Review: Dogtooth – Kynodontas (2009)

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Dogtooth – Kynodontas (2009)

Directed by: Yorgos Lanthimos | 96 minutes | drama | Actors: Christos Stergioglou, Michelle Valley, Aggeliki Papoulia, Mary Tsoni, Hristos Passalis, Anna Kalaitzidou

This film by the young Greek director Yorgos Lanthimos also characterizes the shocking but at the same time gripping impression that books like ‘The Cement Garden’ and films like ‘Festen’ and ‘With great joy’ leave behind. Horror and bewilderment go hand in hand with emotion and even a handful of comedic moments. The fact that these can go together so well is the great strength of the film, because only generating horror is much easier and a lot less impressive. Much of the sincerity comes from the actors, especially the three young actors who play the adolescent children of the family.

Director Lanthimos’ mind must have gone into strange contortions to figure out some of the things that happen here. A game the two sisters enjoy playing is administering a narcotic to themselves, becoming unconscious, and then timing who comes to his senses first. That the manipulative and sadistic nature of their father has made the children not only victims but also small manipulators in turn, is the horrific conclusion that appears from the behavior of the girls towards the hired Christina. The way in which the children interact with each other and the self-evidence with which violence is used also shows the influence that their upbringing has had.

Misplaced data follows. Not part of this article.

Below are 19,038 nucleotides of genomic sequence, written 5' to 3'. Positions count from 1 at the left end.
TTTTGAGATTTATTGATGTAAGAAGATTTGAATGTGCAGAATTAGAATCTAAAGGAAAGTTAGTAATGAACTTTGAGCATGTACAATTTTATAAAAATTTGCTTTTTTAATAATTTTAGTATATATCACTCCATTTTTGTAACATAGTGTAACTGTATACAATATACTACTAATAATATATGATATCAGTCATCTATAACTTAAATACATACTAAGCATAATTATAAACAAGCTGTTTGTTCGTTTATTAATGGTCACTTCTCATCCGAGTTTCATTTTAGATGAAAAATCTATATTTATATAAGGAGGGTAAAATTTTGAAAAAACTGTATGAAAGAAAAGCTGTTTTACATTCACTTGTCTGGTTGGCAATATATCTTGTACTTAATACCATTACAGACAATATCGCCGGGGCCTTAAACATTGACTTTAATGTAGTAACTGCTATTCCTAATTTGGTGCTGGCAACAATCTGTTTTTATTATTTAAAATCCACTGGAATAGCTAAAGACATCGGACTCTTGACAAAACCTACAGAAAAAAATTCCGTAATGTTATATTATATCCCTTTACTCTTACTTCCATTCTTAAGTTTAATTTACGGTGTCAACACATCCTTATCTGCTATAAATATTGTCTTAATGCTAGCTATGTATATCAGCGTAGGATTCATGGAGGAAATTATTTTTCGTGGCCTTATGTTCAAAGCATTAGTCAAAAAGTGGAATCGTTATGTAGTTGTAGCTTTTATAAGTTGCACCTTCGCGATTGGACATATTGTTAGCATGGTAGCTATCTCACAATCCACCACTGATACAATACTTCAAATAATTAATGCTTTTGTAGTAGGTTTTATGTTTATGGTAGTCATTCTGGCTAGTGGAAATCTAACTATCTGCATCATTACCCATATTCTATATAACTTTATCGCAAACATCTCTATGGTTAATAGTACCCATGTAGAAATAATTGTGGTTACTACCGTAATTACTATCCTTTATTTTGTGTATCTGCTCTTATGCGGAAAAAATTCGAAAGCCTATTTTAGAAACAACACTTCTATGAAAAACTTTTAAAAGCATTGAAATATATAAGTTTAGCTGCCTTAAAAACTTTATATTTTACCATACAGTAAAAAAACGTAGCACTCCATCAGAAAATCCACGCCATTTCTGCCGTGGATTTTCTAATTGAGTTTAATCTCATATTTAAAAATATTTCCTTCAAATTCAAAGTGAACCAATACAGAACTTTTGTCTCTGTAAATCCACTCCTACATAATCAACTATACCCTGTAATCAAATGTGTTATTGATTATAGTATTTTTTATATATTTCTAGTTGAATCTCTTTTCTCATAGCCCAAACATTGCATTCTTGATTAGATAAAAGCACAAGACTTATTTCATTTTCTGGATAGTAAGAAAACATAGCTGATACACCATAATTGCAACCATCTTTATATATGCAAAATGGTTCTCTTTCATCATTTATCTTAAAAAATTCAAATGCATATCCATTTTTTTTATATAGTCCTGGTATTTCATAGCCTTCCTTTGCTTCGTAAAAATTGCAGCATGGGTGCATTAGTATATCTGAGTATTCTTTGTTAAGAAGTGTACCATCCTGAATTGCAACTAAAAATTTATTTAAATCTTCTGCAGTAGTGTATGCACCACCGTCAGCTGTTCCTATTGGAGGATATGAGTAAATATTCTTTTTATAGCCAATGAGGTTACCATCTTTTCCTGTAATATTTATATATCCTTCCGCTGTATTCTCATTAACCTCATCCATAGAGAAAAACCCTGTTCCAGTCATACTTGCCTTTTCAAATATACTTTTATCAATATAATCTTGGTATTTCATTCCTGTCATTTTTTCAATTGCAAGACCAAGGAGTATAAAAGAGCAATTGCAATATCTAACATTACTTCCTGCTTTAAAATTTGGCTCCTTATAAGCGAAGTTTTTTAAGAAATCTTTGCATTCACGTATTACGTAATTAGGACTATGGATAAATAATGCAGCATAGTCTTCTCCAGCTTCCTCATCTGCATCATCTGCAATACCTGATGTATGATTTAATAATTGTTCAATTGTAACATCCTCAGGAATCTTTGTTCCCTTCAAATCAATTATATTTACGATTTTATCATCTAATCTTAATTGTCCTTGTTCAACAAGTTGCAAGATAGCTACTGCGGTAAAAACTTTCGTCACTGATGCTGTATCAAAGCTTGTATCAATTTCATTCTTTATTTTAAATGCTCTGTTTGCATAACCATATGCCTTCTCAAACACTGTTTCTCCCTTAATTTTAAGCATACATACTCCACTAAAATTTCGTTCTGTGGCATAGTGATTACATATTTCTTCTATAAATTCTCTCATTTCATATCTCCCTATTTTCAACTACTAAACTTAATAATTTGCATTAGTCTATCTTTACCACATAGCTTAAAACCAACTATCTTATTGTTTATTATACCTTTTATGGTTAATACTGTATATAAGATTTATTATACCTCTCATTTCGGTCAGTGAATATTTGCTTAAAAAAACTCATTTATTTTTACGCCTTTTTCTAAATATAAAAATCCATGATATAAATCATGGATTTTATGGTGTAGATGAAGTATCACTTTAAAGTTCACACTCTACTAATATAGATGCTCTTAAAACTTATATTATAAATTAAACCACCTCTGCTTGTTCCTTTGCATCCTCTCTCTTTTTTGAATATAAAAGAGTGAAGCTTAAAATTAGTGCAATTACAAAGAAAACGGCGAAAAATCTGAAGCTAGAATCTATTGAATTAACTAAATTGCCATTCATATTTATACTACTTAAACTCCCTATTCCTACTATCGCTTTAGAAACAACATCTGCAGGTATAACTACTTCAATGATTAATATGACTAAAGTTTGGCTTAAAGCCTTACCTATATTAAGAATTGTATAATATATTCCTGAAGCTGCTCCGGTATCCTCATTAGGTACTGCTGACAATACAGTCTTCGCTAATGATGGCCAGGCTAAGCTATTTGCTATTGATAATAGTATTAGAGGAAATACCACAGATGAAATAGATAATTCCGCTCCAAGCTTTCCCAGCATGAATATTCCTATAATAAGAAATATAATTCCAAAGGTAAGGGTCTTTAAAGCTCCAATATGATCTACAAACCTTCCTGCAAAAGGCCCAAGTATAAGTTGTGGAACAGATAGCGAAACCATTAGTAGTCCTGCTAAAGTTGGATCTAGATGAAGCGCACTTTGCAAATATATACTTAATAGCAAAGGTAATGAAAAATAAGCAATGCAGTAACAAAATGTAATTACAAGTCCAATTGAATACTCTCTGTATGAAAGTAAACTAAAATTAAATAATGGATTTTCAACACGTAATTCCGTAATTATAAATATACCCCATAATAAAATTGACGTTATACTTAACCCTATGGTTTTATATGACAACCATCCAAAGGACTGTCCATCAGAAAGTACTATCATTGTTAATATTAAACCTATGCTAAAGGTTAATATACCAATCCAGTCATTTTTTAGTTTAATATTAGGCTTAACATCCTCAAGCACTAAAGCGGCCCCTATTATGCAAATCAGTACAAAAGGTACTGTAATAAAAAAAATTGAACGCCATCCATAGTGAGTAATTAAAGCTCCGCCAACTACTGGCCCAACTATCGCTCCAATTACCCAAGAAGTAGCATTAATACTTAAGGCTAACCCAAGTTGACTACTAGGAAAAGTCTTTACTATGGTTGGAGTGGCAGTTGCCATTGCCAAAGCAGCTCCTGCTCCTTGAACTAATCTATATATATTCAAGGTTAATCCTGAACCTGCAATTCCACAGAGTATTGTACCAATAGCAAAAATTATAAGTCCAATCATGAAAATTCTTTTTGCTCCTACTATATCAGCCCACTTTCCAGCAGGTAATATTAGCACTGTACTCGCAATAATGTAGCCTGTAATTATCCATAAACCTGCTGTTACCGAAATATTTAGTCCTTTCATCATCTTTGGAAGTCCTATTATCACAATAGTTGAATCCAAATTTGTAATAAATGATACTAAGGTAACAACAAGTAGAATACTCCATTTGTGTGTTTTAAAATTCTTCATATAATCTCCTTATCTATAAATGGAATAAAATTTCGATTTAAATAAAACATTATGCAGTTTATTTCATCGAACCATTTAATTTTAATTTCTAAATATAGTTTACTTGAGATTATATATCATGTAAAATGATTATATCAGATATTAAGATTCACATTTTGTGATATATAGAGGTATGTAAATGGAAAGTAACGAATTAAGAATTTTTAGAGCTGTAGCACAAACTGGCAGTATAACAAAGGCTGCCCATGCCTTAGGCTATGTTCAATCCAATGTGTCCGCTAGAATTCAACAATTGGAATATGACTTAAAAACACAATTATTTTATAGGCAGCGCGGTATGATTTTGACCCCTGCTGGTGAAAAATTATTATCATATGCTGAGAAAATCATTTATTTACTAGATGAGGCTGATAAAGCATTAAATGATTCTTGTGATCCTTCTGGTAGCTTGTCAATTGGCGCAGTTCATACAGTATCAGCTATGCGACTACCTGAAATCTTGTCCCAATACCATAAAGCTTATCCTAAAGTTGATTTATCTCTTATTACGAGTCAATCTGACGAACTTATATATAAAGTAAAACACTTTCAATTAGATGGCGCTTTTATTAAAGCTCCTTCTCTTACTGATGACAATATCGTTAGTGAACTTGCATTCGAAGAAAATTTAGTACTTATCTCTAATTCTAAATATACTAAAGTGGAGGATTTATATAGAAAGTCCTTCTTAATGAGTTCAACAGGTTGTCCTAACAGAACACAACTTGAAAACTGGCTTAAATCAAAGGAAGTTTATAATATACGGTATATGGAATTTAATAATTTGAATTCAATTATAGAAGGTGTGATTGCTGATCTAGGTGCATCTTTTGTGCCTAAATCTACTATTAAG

A film like this shows how fragile the institution ‘family’ really is; how much power the paterfamilias still has – especially in Greece – and how it can have horrific consequences if used incorrectly. In a broader context, the family setting can also be seen as symbolic, and the father as the ‘leader’ of any social group. In this way, the inescapable conclusion of the film also gets through.

The setting of the film in warm Greece, in and around the main house, with an orderly green garden and inviting swimming pool bathed in a constantly radiant sun, makes the events even more surreal and penetrating. All this will leave no viewer untouched. It is no coincidence that the film won the top prize in the ‘Un Certain Regard’ selection at the 2009 Cannes Film Festival.

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